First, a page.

Bamiléké - Sociopolitical Organization



Social Organization. Bamiléké kingdoms are highly stratified, with kings and queen mothers at the apex, followed by various levels of title-holding nobility, royal retainers, commoners, and (prior to colonization) slaves. This system of social stratification exists alongside differences in wealth and power based upon commercial and educational success and participation in national party politics. Differences in wealth, formal education, and religious affiliation have become increasingly important.

Political Organization. In the precolonial era, Bamiléké kings had control over the life and death of their subjects. They were aided by the nobility, especially the nkam be'e (the council of nine highest nobles), royal retainers, and members of secret societies. Young men were organized into warrior associations such as mandjo. In postcolonial Cameroon, Bamiléké kings are still counseled by the nkam be'e and other societies of nobles. They have jurisdiction over civil but not criminal court cases in rural areas. They have official duties and receive salaries as justices of the peace, maintaining vital records of their rural subjects. There is no overarching Bamiléké political organization, neither traditionally nor in terms of contemporary party politics. As in the past, Bamiléké practice active interkingdom diplomacy.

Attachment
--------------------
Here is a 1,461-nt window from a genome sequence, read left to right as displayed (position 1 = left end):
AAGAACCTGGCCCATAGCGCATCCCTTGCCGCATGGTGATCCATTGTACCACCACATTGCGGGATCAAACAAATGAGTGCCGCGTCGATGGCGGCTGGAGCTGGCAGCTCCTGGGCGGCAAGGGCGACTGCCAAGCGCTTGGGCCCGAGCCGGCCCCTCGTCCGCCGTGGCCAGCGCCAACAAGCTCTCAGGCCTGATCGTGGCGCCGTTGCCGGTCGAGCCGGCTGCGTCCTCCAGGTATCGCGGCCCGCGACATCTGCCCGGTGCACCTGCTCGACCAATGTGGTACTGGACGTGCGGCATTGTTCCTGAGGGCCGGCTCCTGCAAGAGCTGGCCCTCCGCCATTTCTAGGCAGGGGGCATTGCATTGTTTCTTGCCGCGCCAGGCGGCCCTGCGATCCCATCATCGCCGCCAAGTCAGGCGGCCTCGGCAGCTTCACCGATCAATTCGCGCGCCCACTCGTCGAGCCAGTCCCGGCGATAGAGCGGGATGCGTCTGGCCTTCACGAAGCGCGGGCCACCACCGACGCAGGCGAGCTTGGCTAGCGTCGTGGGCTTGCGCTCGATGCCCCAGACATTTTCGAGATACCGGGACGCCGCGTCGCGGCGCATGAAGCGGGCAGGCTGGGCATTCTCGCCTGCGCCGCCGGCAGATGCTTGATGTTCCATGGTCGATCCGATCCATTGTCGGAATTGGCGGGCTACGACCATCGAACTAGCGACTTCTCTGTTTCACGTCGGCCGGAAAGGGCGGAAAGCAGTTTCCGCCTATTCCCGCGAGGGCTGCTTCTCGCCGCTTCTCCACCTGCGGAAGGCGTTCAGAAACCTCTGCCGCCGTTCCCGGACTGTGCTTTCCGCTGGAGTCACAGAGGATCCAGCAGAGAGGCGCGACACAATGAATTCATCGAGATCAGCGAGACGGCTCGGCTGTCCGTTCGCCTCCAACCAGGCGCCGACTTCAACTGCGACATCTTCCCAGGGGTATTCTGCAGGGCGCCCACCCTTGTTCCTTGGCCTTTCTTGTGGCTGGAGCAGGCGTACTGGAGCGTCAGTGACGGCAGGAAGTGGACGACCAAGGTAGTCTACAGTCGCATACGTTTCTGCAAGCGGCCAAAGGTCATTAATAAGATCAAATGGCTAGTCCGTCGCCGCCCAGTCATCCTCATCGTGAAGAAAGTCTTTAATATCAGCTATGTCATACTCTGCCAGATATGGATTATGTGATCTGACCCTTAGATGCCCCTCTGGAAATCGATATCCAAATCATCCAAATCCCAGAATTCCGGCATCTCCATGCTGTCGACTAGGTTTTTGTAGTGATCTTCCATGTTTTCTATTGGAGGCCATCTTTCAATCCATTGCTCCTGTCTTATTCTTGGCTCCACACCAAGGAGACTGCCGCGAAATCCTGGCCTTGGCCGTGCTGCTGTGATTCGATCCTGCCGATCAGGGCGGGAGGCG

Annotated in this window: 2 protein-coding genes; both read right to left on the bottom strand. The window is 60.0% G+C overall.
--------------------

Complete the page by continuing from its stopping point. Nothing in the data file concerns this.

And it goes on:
Social Control. Disputes, depending upon their seriousness, were originally resolved by the lineage head, the quarter chief, or the king, each in consultation with other elders or notables. Oracles who made use of chickens, earth spiders, or poison ordeals were often consulted. Most of these forms of dispute resolution now exist alongside the Cameroonian court system, which in the Bamiléké region is fashioned after French statutory law.

Conflict. Bamiléké kingdoms raided and warred against each other and against their non-Bamiléké neighbors. This activity nearly stopped owing to a pax Germanica by 1905, but full cessation of armed hostilities was only achieved in the early 1930s. New conflicts arose during the struggle for independence. More recent conflicts are associated with a struggle for multiparty democracy following the end of the cold war, and extend beyond the Bamiléké area.


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